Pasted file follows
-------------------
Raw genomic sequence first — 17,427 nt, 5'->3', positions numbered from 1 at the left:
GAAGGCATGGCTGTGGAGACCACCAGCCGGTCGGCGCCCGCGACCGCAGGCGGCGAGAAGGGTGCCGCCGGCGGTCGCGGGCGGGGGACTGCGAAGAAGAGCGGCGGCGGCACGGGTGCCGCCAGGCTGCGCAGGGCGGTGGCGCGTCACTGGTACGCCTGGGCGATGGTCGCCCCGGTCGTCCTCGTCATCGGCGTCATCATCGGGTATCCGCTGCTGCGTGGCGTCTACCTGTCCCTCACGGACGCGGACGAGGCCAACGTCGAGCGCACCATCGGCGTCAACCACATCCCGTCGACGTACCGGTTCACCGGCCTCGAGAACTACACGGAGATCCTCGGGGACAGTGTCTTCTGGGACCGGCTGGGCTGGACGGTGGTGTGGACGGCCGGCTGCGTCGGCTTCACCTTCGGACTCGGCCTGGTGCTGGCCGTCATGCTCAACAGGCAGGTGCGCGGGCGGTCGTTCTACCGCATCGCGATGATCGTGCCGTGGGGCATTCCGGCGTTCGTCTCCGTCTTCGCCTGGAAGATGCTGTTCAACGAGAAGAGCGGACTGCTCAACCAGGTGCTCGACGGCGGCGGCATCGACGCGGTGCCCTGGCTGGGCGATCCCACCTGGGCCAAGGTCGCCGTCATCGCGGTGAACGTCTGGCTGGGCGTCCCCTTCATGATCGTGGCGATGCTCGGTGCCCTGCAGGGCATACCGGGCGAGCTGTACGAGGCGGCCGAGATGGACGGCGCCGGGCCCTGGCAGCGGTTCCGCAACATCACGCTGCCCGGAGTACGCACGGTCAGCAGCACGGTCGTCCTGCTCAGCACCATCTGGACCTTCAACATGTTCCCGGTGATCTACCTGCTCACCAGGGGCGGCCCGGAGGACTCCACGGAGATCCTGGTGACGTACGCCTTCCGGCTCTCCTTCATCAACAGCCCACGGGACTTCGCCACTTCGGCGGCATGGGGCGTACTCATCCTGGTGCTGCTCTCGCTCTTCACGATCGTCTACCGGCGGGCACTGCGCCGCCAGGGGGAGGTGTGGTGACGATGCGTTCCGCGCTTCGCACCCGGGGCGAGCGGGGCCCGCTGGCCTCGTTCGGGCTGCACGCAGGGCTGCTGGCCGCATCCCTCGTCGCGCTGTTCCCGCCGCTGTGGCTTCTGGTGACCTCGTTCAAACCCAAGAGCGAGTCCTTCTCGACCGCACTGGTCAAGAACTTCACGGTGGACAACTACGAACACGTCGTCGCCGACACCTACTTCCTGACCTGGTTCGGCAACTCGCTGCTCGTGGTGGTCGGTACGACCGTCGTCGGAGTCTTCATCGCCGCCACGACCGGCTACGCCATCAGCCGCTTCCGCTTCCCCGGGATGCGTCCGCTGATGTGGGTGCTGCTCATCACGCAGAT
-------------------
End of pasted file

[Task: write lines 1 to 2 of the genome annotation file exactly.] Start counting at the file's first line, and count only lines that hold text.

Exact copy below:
Raw genomic sequence first — 17,427 nt, 5'->3', positions numbered from 1 at the left:
GAAGGCATGGCTGTGGAGACCACCAGCCGGTCGGCGCCCGCGACCGCAGGCGGCGAGAAGGGTGCCGCCGGCGGTCGCGGGCGGGGGACTGCGAAGAAGAGCGGCGGCGGCACGGGTGCCGCCAGGCTGCGCAGGGCGGTGGCGCGTCACTGGTACGCCTGGGCGATGGTCGCCCCGGTCGTCCTCGTCATCGGCGTCATCATCGGGTATCCGCTGCTGCGTGGCGTCTACCTGTCCCTCACGGACGCGGACGAGGCCAACGTCGAGCGCACCATCGGCGTCAACCACATCCCGTCGACGTACCGGTTCACCGGCCTCGAGAACTACACGGAGATCCTCGGGGACAGTGTCTTCTGGGACCGGCTGGGCTGGACGGTGGTGTGGACGGCCGGCTGCGTCGGCTTCACCTTCGGACTCGGCCTGGTGCTGGCCGTCATGCTCAACAGGCAGGTGCGCGGGCGGTCGTTCTACCGCATCGCGATGATCGTGCCGTGGGGCATTCCGGCGTTCGTCTCCGTCTTCGCCTGGAAGATGCTGTTCAACGAGAAGAGCGGACTGCTCAACCAGGTGCTCGACGGCGGCGGCATCGACGCGGTGCCCTGGCTGGGCGATCCCACCTGGGCCAAGGTCGCCGTCATCGCGGTGAACGTCTGGCTGGGCGTCCCCTTCATGATCGTGGCGATGCTCGGTGCCCTGCAGGGCATACCGGGCGAGCTGTACGAGGCGGCCGAGATGGACGGCGCCGGGCCCTGGCAGCGGTTCCGCAACATCACGCTGCCCGGAGTACGCACGGTCAGCAGCACGGTCGTCCTGCTCAGCACCATCTGGACCTTCAACATGTTCCCGGTGATCTACCTGCTCACCAGGGGCGGCCCGGAGGACTCCACGGAGATCCTGGTGACGTACGCCTTCCGGCTCTCCTTCATCAACAGCCCACGGGACTTCGCCACTTCGGCGGCATGGGGCGTACTCATCCTGGTGCTGCTCTCGCTCTTCACGATCGTCTACCGGCGGGCACTGCGCCGCCAGGGGGAGGTGTGGTGACGATGCGTTCCGCGCTTCGCACCCGGGGCGAGCGGGGCCCGCTGGCCTCGTTCGGGCTGCACGCAGGGCTGCTGGCCGCATCCCTCGTCGCGCTGTTCCCGCCGCTGTGGCTTCTGGTGACCTCGTTCAAACCCAAGAGCGAGTCCTTCTCGACCGCACTGGTCAAGAACTTCACGGTGGACAACTACGAACACGTCGTCGCCGACACCTACTTCCTGACCTGGTTCGGCAACTCGCTGCTCGTGGTGGTCGGTACGACCGTCGTCGGAGTCTTCATCGCCGCCACGACCGGCTACGCCATCAGCCGCTTCCGCTTCCCCGGGATGCGTCCGCTGATGTGGGTGCTGCTCATCACGCAGAT